Friday, January 28

Philippines typhoon Rai toll rises to 208 dead

The death toll caused by Typhoon Rai has risen to 208 in the Philippines, national police said on Monday, making this powerful natural phenomenon one of the deadliest in the country in recent years.

At least 239 people were injured and 52 are missing as a result of Rai’s devastating passage through the southern and central regions of the archipelago, the national police added.

More than 300,000 people fled their homes Thursday as the typhoon made landfall in the center of the country.

The Philippine branch of the Red Cross reported “complete carnage” in coastal areas.

The storm ripped roofs, uprooted trees, knocked down utility poles, demolished wooden houses and flooded villages – reminiscent of “super typhoon” Haiyan that hit the archipelago in 2013.

Called Yolanda in the Philippines, Haiyan was the deadliest cyclone on record in the country, killing more than 7,300 or missing.

One of the islands hardest hit by Rai is Bohol – known especially for its tarsiers, a primate endemic to the archipelago – where at least 74 people have died, Provincial Governor Arthur Yap said on his Facebook page.

– “S.O.S” –

Significant destruction was also recorded on the islands of Siargao, Dinagat and Mindanao, the most affected Thursday when the storm hit the country with winds of 195 kilometers per hour.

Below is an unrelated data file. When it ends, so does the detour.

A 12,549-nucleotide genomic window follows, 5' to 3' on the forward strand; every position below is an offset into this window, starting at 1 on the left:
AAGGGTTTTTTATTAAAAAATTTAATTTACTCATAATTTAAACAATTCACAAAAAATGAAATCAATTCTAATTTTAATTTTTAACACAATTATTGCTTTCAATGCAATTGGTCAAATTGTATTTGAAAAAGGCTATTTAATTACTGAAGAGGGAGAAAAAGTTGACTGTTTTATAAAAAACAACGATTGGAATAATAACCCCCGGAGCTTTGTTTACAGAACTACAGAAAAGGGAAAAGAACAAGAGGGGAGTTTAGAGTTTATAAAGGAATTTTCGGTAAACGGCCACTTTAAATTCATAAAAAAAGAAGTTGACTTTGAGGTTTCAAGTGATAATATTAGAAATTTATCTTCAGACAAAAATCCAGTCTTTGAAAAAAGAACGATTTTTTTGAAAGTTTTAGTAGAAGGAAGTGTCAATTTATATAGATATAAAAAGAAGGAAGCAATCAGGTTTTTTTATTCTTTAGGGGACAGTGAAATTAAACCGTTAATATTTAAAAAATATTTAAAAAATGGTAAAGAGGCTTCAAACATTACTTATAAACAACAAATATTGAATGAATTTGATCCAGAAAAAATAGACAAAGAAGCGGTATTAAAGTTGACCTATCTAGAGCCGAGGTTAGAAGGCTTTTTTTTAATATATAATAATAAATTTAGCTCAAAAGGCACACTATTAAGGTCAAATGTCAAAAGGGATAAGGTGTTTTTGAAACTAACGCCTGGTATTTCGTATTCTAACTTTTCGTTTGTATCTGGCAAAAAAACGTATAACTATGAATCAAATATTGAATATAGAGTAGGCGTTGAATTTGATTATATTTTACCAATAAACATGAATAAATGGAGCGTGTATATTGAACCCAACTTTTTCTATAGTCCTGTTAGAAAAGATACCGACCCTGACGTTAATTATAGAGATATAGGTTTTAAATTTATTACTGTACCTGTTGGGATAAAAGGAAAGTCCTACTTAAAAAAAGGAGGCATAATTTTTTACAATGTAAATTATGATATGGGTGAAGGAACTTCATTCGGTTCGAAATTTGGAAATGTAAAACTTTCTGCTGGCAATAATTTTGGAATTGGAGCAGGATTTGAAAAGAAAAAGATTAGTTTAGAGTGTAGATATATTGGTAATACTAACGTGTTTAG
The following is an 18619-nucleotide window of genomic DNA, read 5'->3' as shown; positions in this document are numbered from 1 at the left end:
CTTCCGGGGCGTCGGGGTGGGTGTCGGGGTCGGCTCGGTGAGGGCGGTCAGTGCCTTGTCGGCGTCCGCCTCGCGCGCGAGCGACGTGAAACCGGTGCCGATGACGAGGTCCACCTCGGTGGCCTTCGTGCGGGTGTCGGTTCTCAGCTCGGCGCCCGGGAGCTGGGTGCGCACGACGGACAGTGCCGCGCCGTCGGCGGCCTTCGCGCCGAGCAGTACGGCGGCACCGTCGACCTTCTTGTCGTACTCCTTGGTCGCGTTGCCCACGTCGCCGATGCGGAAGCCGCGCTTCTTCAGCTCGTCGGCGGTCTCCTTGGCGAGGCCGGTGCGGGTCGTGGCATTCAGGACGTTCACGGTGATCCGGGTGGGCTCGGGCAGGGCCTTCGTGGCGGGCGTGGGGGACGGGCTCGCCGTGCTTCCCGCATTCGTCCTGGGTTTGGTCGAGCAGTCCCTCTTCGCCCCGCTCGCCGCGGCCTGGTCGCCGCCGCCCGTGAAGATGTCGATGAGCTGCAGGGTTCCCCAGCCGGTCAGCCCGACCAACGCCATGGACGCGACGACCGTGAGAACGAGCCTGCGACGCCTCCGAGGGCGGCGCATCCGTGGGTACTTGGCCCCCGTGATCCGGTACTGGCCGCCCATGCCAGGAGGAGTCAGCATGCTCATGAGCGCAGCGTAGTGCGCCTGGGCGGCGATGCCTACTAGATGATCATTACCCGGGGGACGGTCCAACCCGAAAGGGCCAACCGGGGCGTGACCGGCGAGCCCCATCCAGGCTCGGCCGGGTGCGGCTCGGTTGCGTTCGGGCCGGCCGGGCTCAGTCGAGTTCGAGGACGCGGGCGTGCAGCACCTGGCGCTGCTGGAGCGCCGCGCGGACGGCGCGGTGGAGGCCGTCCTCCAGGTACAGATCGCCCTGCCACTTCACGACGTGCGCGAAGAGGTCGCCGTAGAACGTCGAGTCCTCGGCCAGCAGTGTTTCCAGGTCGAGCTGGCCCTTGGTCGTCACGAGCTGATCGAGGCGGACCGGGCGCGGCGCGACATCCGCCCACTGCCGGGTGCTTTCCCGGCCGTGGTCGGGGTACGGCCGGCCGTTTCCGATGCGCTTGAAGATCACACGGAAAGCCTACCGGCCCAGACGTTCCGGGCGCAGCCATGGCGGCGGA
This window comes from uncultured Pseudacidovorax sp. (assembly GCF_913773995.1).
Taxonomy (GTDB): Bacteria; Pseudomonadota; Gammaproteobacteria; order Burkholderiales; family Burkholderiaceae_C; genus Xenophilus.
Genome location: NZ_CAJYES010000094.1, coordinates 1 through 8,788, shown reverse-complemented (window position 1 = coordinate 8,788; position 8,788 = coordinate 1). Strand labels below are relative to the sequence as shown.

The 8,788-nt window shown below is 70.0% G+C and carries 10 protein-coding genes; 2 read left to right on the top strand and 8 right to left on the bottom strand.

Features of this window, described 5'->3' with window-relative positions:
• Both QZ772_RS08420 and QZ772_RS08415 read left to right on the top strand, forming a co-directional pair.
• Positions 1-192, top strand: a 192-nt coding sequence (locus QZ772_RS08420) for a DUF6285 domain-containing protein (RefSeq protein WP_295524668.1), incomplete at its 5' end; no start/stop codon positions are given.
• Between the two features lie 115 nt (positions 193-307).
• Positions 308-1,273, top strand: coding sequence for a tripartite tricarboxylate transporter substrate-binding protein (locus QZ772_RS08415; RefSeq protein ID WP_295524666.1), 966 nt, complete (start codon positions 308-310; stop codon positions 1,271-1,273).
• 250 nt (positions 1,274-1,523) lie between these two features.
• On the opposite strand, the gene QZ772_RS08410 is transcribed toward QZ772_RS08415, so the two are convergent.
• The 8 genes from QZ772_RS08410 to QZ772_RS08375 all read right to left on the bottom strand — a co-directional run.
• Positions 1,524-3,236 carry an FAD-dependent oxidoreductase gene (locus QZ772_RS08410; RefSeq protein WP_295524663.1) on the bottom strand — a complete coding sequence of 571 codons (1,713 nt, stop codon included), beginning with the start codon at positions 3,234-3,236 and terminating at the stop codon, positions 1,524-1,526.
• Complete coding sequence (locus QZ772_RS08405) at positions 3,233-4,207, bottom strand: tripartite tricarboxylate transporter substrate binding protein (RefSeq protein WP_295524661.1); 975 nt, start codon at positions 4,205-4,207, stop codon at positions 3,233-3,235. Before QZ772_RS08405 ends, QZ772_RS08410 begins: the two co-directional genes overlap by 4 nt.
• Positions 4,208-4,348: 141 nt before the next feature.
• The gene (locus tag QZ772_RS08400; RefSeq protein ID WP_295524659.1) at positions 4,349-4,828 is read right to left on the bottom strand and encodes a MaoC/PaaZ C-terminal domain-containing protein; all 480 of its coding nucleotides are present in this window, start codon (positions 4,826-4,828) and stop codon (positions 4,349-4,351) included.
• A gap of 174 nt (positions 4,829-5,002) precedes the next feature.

At least ten people have died in Dinagat, Jeffrey Crisostomo, the provincial press officer, confirmed to AFP on Sunday.

The “SOS” distress signal was painted on a road in the tourist town of General Luna on the island of Siargao – where surfers and vacationers flocked before Christmas – as people struggled to find food and water.

Communication in several parts of the affected areas was cut off, making it difficult for rescue workers to assess the extent of the damage.

Electricity is also out of service, affecting water filling stations and ATMs.

Thousands of military, police, coast guard and firefighters have been deployed to carry out the search and rescue work.

Food, water and medical supplies were provided, transported by coast guard vessels. Equipment to clear roads blocked by utility poles and fallen trees has also been sent.

Rai is particularly late in the season. Most tropical cyclones in the Pacific Ocean form between July and October.

Scientists have long warned that typhoons get stronger and stronger as global warming accelerates.

The Philippines, ranked among the countries most exposed to climate change, is swept by nearly 20 tropical storms or typhoons each year which typically destroy crops, homes and infrastructure in already poor regions.

Reference-www.rtl.be

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